Going, going, gone.

I have to admit that when I heard about the auction site, QuiBids, I was skeptical. Could you really bid on desirable but pricey items and walk away with them for a few dollars if not less? Best thing to do? Have a look-see and check it out. It’s not eBay, in terms of how auctions work. The coolest and hardest part is that the auction can go on for a long time, especially if bids are only in increments of 1 cent. So, when you see that an auction has 20 seconds to run and you think it’s a good time to plump up a bid, the clock gets reset to 20 seconds, and this goes on for a while as new bids are made. Who will blink first? Is it like chicken? You watch and wait, and think just one second to go, push the button. Reset for 20 seconds. The process–or game–restarts. But, apparently low bids can win great stuff, like an iPad or an iBook. But are the winners real or is there some scam with fake bids being controlled by robots? I was less inclined to think so when one of my fellow church committee members walked into this week’s meeting clutching the iPad she had won for under $2. She thought that the person against whom she was bidding might have fallen asleep. Good for her.

You have to watch the auctions carefully and it’s not so easy to figure out the best times to bid and win with low offers. The range of winning prices is really wide, though.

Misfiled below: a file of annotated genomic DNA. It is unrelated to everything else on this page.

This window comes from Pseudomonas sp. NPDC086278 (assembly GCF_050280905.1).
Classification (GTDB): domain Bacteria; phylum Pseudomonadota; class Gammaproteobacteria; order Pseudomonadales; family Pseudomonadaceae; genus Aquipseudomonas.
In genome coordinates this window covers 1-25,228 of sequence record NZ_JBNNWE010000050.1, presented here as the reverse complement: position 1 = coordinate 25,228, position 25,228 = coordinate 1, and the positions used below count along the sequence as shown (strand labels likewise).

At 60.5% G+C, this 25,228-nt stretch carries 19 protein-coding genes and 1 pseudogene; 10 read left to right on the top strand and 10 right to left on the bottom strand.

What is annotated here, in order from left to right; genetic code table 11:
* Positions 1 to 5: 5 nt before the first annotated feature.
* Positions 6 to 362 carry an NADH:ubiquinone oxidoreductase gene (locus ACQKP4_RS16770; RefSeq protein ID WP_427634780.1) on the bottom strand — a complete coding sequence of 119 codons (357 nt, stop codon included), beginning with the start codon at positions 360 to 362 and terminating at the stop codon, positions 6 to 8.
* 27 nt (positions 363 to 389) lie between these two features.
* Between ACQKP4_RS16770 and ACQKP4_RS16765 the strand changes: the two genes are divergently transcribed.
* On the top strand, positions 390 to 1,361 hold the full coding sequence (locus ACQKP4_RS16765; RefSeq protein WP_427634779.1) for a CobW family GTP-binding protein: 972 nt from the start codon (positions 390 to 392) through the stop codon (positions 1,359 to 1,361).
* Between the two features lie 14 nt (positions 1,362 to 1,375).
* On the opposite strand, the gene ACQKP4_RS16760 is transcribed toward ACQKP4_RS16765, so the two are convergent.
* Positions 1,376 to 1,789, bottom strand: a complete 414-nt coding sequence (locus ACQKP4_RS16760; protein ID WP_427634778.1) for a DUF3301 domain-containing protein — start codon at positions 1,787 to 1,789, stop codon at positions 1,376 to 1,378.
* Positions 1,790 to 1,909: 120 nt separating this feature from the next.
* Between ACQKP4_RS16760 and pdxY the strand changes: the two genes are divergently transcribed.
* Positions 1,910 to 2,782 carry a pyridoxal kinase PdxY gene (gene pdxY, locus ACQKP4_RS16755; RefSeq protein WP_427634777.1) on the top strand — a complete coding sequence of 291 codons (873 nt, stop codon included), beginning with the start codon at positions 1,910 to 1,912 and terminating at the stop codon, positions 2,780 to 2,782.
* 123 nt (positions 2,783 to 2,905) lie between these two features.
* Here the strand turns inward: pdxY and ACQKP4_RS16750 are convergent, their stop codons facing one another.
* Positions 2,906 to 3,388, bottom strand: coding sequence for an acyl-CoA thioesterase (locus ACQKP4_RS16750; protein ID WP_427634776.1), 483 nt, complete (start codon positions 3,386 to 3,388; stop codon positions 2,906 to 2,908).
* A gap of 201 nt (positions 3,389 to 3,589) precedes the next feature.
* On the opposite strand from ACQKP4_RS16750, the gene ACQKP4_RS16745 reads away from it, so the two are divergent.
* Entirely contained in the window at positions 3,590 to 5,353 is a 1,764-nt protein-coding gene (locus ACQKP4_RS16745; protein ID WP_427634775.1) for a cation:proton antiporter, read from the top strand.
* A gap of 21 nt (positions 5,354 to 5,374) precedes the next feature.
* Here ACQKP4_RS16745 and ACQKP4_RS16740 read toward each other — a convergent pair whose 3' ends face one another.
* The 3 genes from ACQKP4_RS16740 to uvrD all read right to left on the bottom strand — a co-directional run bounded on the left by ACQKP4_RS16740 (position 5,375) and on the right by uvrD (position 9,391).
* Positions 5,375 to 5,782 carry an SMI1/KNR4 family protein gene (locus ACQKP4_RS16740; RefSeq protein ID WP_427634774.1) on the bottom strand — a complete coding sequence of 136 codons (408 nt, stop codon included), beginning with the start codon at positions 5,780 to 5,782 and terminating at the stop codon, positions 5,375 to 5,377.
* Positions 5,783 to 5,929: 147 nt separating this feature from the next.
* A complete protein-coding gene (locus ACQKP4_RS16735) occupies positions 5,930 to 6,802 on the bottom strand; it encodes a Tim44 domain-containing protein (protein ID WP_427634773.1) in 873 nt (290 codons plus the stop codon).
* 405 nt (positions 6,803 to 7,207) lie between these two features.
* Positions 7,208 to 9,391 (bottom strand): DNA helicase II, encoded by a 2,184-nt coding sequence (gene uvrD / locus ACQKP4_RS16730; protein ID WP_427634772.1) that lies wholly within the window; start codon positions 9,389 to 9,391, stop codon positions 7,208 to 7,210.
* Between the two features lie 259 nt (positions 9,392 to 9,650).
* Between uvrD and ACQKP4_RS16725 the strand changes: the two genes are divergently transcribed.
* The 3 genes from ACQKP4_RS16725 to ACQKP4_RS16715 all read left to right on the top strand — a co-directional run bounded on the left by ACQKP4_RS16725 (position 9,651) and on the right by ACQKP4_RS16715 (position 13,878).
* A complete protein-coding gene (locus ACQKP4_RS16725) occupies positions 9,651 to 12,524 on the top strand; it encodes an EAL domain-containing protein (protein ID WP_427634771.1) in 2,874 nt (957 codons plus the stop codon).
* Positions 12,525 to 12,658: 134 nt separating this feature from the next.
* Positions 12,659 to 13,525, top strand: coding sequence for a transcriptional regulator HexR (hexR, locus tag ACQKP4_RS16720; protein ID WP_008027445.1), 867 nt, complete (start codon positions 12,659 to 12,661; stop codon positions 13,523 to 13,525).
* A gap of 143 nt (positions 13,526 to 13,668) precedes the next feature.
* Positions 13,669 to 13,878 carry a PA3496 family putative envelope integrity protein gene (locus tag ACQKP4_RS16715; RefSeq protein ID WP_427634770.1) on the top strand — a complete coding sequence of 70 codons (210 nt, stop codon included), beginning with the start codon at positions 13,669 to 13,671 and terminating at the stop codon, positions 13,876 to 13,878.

But, the really interesting part of the auction to me is the business model. Each bid costs 60 cents. So, for an item valued at $700, if punters place about 1150 bids, the value of the item has nearly been covered. Now, for the auction site, that is great. For any bidder, it may not be bad. If you’ve made 100 bids ($60) and won then it’s still a great saving. If you’ve only made under 10 bids ($6) it’s a greater bargain. But, QuiBids is winning, winning, winning. I have to give kudos to the people who dreamt up this idea. I’m sure it will pull in more people as it’s a play on the gambling addiction, and the “just one more try” approach, especially after the penultimate bid turns out to be a loser.


About The Grasshopper

Professional international economist, recently retired from an international organization. I use blogging as a way of organizing my ideas and thoughts about a range of topics. I was born in Jamaica, and spent many years being educated, living, and working in the UK. I lived in the USA for a few decades, and worked and travelled abroad extensively. My views have a wide international perspective. Father of girls. Also, married to an economist.
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